Obama's energy policies seem designed to hinder, rather than encourage, domestic production, with moratoriums on oil exploration and crushing regulations on mining and use of coal -- our most abundant fuel.

The same administration pumped millions into shady solar investments, subsidizes electric cars no one wants to drive, and loans money to speculative wind farms -- whose major beneficiaries in Missouri have been relatives of prominent Obama supporters.

Canada has also embraced free markets abroad, breaking from a protectionist sentiment that dominated public opinion until recently.

Beginning with the North American Free Trade Agreement -- implemented by the last Conservative government of the 1990s -- Canada has ratified free trade agreements with 10 nations. It is enthusiastically negotiating additional treaties with eight additional states, plus the European Union and a group of Central American nations.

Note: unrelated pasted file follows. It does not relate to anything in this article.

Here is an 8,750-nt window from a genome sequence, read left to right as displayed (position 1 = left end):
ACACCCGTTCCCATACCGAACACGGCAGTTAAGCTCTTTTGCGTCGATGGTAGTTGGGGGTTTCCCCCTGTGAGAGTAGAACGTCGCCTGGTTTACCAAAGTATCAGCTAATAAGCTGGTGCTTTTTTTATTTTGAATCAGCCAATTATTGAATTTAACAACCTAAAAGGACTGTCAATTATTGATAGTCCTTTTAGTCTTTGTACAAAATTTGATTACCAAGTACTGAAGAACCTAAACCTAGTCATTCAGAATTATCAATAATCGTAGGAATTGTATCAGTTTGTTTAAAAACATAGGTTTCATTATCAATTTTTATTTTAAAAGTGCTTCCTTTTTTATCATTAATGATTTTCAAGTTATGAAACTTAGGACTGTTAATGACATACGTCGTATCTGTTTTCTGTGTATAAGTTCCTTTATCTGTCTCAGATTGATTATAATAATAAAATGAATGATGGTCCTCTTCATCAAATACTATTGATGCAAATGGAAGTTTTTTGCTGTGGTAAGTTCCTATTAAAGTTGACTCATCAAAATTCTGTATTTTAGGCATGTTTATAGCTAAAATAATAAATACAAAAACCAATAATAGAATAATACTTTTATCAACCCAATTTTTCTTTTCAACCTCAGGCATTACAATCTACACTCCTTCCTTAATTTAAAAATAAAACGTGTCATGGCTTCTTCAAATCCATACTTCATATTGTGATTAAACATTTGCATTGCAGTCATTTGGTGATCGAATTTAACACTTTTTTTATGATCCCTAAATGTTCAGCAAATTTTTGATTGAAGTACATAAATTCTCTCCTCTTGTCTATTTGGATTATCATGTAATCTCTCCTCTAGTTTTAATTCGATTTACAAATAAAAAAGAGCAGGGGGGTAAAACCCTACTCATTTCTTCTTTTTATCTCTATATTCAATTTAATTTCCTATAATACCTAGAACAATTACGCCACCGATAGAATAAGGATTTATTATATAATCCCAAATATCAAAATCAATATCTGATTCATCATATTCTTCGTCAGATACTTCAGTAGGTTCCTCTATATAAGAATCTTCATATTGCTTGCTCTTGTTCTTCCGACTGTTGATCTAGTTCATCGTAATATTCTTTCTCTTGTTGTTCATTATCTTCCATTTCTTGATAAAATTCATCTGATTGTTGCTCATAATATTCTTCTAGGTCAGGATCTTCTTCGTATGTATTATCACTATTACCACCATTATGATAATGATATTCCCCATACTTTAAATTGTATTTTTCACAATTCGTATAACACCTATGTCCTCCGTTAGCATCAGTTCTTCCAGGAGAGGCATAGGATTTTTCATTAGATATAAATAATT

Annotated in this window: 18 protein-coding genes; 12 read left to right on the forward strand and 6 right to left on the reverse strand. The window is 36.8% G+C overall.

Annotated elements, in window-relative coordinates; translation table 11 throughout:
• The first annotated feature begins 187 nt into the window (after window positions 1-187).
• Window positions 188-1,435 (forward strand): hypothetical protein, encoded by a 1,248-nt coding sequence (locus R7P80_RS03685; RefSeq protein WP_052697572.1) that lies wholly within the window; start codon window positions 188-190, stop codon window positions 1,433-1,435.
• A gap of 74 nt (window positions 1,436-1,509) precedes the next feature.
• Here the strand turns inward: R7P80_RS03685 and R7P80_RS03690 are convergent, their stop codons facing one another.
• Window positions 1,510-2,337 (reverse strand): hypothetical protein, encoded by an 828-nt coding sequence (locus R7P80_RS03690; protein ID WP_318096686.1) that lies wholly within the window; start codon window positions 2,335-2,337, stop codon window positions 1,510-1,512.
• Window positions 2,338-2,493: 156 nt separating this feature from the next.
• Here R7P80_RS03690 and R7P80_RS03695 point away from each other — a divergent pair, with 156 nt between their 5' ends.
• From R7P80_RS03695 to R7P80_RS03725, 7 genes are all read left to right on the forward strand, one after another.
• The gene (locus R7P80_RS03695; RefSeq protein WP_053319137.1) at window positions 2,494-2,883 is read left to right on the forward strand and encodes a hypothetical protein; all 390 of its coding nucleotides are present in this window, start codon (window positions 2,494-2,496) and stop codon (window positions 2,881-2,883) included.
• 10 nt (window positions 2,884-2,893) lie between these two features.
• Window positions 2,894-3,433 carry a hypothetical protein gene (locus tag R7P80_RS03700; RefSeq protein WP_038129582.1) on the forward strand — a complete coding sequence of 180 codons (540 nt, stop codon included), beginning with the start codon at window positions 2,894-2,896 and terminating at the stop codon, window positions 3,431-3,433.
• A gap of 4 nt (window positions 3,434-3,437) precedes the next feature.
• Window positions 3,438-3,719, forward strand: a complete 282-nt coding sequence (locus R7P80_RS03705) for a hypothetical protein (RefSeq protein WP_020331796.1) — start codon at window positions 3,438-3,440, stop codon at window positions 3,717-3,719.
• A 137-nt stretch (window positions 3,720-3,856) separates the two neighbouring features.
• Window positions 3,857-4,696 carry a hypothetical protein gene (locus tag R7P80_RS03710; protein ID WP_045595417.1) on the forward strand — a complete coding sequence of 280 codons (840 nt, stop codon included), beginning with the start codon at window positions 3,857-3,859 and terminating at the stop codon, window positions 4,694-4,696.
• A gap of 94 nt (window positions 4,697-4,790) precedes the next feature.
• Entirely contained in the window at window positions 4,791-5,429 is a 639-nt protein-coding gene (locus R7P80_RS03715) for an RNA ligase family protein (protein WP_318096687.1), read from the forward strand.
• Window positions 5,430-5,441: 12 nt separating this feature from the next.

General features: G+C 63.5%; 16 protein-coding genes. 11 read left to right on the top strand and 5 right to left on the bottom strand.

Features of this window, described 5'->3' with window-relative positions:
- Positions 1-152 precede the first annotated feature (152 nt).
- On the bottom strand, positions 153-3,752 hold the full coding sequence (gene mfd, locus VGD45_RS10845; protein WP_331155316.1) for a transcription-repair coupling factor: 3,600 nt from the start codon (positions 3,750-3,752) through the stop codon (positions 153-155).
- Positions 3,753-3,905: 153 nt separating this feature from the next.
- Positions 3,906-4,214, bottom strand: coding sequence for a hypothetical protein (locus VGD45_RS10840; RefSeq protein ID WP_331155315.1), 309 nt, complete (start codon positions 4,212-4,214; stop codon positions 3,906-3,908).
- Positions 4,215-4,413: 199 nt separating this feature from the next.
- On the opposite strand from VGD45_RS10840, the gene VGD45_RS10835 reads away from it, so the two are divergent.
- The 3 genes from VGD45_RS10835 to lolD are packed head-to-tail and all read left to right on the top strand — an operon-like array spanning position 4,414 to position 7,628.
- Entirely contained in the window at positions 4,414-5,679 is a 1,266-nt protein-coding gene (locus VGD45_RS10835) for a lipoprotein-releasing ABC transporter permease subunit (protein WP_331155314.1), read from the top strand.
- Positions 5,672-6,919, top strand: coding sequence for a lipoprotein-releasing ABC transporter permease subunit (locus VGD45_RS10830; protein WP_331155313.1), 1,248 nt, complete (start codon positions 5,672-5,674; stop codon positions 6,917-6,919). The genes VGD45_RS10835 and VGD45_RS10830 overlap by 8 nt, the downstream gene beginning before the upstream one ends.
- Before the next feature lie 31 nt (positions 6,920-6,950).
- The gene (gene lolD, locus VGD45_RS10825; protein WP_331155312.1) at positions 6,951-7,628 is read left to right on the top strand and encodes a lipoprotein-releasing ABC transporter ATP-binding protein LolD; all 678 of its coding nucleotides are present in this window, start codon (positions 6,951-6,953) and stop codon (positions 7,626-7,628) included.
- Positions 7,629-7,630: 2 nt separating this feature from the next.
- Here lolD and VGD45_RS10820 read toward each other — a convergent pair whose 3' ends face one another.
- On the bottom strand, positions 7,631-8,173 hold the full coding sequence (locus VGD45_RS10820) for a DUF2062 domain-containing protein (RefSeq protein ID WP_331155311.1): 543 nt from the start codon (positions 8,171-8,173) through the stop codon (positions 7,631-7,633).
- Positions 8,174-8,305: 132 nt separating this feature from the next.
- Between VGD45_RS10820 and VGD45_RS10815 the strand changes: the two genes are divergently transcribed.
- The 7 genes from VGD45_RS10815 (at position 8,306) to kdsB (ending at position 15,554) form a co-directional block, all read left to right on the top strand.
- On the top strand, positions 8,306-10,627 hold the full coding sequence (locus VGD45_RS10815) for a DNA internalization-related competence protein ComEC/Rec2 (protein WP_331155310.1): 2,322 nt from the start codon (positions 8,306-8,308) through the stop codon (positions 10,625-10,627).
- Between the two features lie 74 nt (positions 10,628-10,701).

Compare this to the years of delays by President Obama of free trade agreements negotiated with our allies South Korea and Colombia, held hostage until labor union demands for additional provisions were met -- including spending on their favorite domestic programs.

Is it any wonder that Canada has a higher credit rating than the United States? Canadians recognize effective leadership, and appreciate the growth of both economic liberty and prosperity in their nation.

Harper's Conservative government, which first came to power in 2006, was reconfirmed by a national vote in 2008 and in 2011 earned an absolute majority in the Canadian parliament.

In a country governed for decades by the Canadian Liberal Party and its left-wing allies, and which has an electorate traditionally far more receptive to big government, the continued success of Harper is even more remarkable.